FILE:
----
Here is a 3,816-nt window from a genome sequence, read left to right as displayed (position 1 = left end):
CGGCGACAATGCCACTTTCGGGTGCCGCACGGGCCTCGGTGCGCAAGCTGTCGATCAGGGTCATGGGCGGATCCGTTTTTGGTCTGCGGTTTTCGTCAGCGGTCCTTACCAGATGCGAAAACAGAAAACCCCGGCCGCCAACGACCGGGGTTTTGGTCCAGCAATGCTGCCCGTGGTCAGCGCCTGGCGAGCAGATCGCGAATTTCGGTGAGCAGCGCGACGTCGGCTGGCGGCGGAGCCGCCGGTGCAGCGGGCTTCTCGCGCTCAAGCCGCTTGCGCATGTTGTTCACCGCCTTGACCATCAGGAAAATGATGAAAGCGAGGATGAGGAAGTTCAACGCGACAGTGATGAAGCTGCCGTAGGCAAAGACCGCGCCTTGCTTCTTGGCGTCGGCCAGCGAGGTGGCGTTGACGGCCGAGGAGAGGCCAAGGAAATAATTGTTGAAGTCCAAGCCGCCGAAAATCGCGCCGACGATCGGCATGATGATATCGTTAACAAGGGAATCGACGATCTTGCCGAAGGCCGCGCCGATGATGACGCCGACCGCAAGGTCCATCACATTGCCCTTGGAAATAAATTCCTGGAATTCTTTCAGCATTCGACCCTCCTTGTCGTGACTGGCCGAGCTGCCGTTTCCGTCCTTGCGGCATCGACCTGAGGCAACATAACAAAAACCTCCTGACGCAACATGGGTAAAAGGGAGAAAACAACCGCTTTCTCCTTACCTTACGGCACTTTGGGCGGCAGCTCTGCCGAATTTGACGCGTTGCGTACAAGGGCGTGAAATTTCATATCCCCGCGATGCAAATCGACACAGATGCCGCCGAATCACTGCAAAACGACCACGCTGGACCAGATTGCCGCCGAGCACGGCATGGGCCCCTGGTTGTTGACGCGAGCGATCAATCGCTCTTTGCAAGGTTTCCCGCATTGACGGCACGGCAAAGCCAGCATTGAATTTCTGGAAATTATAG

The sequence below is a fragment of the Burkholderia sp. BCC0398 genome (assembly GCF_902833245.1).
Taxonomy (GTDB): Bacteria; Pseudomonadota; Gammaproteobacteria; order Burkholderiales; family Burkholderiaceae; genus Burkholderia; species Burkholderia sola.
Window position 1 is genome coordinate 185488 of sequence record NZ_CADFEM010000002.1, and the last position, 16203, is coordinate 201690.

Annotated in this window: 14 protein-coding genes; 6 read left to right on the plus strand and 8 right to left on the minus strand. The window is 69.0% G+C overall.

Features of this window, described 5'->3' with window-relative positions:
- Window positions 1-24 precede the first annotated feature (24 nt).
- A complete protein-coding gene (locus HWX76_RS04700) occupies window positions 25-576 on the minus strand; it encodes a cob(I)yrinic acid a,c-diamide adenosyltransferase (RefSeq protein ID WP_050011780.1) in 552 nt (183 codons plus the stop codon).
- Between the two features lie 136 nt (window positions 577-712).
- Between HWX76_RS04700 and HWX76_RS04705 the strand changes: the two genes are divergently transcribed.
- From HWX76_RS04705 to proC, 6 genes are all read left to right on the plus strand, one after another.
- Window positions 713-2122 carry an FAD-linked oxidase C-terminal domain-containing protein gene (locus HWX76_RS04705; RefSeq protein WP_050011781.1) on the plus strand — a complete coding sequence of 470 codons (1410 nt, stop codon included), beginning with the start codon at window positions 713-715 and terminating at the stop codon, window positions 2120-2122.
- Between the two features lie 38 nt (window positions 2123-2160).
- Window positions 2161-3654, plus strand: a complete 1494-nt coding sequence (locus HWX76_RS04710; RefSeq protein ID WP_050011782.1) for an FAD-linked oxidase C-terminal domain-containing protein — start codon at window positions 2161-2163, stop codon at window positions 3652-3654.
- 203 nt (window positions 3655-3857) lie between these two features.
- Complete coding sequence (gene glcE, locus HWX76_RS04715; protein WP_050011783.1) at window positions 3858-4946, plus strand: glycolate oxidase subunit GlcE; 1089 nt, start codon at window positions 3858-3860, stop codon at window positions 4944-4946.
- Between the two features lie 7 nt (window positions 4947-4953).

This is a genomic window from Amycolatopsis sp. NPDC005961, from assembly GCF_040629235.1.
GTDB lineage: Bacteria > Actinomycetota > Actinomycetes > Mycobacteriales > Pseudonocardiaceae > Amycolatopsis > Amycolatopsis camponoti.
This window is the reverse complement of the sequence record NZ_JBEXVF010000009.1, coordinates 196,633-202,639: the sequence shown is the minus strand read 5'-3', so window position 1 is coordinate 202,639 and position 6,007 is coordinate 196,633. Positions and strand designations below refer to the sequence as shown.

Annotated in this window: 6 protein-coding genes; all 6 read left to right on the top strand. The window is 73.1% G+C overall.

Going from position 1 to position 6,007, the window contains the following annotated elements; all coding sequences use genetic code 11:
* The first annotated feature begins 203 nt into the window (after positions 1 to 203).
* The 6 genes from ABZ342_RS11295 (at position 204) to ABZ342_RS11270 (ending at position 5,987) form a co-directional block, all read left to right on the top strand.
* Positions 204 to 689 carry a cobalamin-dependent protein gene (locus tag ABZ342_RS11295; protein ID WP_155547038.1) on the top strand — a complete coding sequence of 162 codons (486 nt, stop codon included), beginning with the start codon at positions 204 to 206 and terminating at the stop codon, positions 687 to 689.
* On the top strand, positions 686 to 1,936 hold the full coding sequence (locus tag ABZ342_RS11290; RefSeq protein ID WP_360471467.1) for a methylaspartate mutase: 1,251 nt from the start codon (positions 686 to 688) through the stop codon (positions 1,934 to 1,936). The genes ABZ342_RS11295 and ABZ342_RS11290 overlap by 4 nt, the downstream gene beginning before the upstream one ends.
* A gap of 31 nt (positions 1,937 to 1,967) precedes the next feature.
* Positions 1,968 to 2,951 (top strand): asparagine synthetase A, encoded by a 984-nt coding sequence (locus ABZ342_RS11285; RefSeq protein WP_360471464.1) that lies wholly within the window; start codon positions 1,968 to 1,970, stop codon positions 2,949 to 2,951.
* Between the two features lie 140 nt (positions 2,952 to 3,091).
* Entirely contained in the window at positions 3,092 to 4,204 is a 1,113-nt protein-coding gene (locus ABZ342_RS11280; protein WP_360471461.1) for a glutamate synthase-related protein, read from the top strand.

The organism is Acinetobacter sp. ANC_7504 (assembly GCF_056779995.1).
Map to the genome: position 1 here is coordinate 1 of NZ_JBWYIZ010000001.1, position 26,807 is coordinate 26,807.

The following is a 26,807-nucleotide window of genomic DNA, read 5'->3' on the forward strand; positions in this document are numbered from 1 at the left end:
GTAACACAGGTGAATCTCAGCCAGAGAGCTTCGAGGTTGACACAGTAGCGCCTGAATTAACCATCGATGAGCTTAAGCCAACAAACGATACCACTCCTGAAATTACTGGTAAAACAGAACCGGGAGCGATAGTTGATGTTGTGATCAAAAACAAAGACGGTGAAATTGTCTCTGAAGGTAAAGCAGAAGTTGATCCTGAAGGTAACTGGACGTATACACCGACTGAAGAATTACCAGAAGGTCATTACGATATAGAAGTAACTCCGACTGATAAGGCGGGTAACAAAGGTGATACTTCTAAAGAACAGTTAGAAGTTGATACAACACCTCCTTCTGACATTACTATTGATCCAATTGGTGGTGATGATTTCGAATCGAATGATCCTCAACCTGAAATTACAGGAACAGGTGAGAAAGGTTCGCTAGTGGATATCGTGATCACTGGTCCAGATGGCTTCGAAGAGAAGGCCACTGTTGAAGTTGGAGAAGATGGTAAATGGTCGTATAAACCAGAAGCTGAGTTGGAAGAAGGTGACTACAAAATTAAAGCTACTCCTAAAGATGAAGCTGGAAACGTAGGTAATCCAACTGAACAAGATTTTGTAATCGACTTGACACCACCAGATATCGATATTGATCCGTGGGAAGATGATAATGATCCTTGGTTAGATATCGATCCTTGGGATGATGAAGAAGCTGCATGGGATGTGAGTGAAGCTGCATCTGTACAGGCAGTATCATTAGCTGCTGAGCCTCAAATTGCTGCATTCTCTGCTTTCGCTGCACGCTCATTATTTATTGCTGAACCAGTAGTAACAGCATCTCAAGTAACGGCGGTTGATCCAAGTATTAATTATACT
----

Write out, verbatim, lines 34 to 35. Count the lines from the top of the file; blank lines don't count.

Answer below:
The following is a 26,807-nucleotide window of genomic DNA, read 5'->3' on the forward strand; positions in this document are numbered from 1 at the left end:
GTAACACAGGTGAATCTCAGCCAGAGAGCTTCGAGGTTGACACAGTAGCGCCTGAATTAACCATCGATGAGCTTAAGCCAACAAACGATACCACTCCTGAAATTACTGGTAAAACAGAACCGGGAGCGATAGTTGATGTTGTGATCAAAAACAAAGACGGTGAAATTGTCTCTGAAGGTAAAGCAGAAGTTGATCCTGAAGGTAACTGGACGTATACACCGACTGAAGAATTACCAGAAGGTCATTACGATATAGAAGTAACTCCGACTGATAAGGCGGGTAACAAAGGTGATACTTCTAAAGAACAGTTAGAAGTTGATACAACACCTCCTTCTGACATTACTATTGATCCAATTGGTGGTGATGATTTCGAATCGAATGATCCTCAACCTGAAATTACAGGAACAGGTGAGAAAGGTTCGCTAGTGGATATCGTGATCACTGGTCCAGATGGCTTCGAAGAGAAGGCCACTGTTGAAGTTGGAGAAGATGGTAAATGGTCGTATAAACCAGAAGCTGAGTTGGAAGAAGGTGACTACAAAATTAAAGCTACTCCTAAAGATGAAGCTGGAAACGTAGGTAATCCAACTGAACAAGATTTTGTAATCGACTTGACACCACCAGATATCGATATTGATCCGTGGGAAGATGATAATGATCCTTGGTTAGATATCGATCCTTGGGATGATGAAGAAGCTGCATGGGATGTGAGTGAAGCTGCATCTGTACAGGCAGTATCATTAGCTGCTGAGCCTCAAATTGCTGCATTCTCTGCTTTCGCTGCACGCTCATTATTTATTGCTGAACCAGTAGTAACAGCATCTCAAGTAACGGCGGTTGATCCAAGTATTAATTATACT